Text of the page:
Ukichiro Nakaya


Ukichiro Nakaya Today July 4, 2013 Google Japan is celebrating the life and legacy of Ukichiro Nakaya. He was a Japanese physicist and science essayist known for his work in glaciology and low-temperature sciences. Ukichiro Nakaya is credited with making the first artificial snowflakes. He was born on July 4, 1900 in Kaga, Ishikawa Japan and Died on April 11, 1962.

Ukichiro Nakaya

Ukichiro Nakaya was inspired to study physics in high school by the nebular hypotheses of Kant and Laplace and by the works of Hajime Tanabe. He majored in experimental physics under Torahiko Terada at Tokyo Imperial University and graduated in 1925. Soon thereafter, he became Terada’s research assistant at the Institute of Physical and Chemical Research (RIKEN).

 Ukichiro Nakaya studied electrostatic discharge as an assistant professor at Tokyo Imperial University. In 1928 and 1929, he continued his graduate studies at King’s College London under Owen Willans Richardson,[1] where he worked with long-wavelength X-rays. In 1930, he became an assistant professor at Hokkaido University, with which he would be associated for the rest of his life, and later that year he received his doctor of science degree from Kyoto Imperial University. From 1933, Ukichiro Nakaya observed natural snow and created 3,000 photographic plates of snow crystals, classifying them into seven major and numerous minor types. In the course of these observations, taking photographs of natural snow and sorting them by appearance according to weather conditions, Ukichiro Nakaya felt the need to make artificial snow from ice crystals grown in the laboratory. He generated water vapor in a dual-layer hollow glass tube, which was then cooled. Contrary to his initial expectations, creating snow crystals was not an easy task – instead of forming into snowflakes, the ice crystals grew like caterpillars on the cotton string he used for nucleation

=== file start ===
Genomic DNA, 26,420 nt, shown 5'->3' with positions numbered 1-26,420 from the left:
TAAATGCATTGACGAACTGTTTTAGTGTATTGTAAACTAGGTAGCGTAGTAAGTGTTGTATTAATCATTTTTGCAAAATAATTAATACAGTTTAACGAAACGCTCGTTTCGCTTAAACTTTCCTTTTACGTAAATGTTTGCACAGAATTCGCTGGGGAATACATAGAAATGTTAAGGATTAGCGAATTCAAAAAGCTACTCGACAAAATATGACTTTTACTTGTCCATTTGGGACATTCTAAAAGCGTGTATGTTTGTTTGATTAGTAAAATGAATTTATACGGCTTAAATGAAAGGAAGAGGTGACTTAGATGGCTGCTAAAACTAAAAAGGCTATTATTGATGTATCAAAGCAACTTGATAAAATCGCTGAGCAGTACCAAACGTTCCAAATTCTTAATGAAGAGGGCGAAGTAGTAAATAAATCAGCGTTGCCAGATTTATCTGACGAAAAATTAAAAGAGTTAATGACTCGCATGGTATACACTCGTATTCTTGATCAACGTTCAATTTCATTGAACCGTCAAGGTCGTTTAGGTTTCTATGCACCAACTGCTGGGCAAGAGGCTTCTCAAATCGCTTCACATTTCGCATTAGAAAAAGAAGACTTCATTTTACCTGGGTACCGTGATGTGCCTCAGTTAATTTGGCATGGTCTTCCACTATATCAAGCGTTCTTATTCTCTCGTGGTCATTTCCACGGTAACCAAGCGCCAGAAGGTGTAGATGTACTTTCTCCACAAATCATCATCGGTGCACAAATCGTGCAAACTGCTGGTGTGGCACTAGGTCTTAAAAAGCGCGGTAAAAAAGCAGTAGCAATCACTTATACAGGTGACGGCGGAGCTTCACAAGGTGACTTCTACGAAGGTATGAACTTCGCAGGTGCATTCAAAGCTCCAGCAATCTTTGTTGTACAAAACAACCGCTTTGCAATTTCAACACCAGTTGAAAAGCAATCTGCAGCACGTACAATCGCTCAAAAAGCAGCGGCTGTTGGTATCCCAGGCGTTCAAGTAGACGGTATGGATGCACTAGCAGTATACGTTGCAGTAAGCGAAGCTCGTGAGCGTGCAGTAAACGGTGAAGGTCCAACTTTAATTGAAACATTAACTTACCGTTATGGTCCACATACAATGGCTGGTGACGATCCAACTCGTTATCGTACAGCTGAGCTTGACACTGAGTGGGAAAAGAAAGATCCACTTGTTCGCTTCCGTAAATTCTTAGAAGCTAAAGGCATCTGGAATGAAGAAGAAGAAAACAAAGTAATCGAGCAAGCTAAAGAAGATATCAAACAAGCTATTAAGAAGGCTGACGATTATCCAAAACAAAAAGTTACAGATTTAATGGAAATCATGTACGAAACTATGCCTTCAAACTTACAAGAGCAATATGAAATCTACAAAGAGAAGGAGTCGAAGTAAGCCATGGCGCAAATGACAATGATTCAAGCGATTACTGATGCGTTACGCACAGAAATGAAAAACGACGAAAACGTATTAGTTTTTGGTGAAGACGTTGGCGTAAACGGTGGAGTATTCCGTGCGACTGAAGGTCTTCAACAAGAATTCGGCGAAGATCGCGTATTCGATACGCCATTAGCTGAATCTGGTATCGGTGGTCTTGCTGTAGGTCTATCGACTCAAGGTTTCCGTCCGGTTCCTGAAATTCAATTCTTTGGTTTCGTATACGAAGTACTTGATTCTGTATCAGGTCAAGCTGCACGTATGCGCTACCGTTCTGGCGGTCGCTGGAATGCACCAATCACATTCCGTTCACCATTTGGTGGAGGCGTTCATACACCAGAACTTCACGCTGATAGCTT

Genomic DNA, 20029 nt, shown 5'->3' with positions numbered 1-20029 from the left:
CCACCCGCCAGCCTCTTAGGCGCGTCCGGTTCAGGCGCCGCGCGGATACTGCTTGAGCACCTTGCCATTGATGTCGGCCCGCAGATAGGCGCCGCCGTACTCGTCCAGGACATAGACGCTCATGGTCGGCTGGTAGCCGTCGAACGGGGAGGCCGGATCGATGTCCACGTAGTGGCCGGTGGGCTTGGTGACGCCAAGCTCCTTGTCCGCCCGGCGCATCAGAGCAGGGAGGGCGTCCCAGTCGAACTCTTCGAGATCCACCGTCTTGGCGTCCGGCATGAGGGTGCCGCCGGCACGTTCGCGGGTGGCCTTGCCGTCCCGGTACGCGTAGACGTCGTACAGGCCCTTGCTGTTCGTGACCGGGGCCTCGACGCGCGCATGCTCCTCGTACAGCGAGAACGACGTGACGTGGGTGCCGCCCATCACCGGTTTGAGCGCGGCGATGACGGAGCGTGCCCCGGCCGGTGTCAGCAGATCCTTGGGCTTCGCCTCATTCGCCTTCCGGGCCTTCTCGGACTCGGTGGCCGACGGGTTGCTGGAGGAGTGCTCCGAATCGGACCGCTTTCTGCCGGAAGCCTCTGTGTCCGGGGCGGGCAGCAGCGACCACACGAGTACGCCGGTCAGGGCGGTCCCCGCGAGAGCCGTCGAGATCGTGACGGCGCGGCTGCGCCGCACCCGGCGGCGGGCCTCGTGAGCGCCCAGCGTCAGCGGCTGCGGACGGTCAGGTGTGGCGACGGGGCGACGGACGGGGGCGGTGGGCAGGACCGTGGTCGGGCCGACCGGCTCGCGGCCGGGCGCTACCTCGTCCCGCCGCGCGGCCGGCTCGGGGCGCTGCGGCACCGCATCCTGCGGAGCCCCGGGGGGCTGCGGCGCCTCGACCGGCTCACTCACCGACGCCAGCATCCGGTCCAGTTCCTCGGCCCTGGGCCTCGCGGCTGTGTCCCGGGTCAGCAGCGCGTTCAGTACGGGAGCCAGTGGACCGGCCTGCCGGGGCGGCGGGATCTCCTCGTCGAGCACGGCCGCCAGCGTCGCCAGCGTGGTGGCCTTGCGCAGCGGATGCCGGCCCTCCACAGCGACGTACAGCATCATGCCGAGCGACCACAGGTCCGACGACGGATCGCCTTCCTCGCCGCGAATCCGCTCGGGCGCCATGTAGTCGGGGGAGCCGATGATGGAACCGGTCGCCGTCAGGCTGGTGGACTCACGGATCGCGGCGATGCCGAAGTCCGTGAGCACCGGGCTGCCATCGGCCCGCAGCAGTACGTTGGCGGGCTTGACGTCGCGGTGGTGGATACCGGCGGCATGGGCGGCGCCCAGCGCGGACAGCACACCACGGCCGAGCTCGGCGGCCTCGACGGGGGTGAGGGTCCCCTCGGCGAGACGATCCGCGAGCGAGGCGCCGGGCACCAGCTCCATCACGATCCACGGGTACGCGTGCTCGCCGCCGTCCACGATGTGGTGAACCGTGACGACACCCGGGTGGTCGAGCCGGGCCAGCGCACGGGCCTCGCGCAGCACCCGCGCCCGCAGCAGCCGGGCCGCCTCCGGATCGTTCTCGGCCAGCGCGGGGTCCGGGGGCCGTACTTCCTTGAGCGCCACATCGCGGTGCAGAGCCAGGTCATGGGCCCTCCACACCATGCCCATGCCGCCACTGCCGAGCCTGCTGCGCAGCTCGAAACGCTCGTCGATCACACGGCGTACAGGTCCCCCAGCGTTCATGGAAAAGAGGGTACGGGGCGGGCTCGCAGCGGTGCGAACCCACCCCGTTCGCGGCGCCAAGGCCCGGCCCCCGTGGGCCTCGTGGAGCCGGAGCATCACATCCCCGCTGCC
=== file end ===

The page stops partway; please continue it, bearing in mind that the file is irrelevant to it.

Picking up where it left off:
The Low Temperature Science Laboratory opened in 1935, and experiments continued with various materials for the ice nucleus. These experiments revealed that woolen string is better than cotton string; however, the snow crystals were still not forming as intended. One day Ukichiro Nakaya found a snow crystal on the tip of a hair of a rabbit-fur coat in the lab. This was the breakthrough that led to the production of the first artificial snow crystal. On March 12, 1936, three years after the first attempt, he produced a snow crystal on the tip of a single hair of rabbit fur in his laboratory apparatus. In December 1937, he took photographs of many types of artificial snow crystals in his lab. These photographs were influenced by Wilson Bentley’s 1931 book Snow Crystals, which he admired greatly.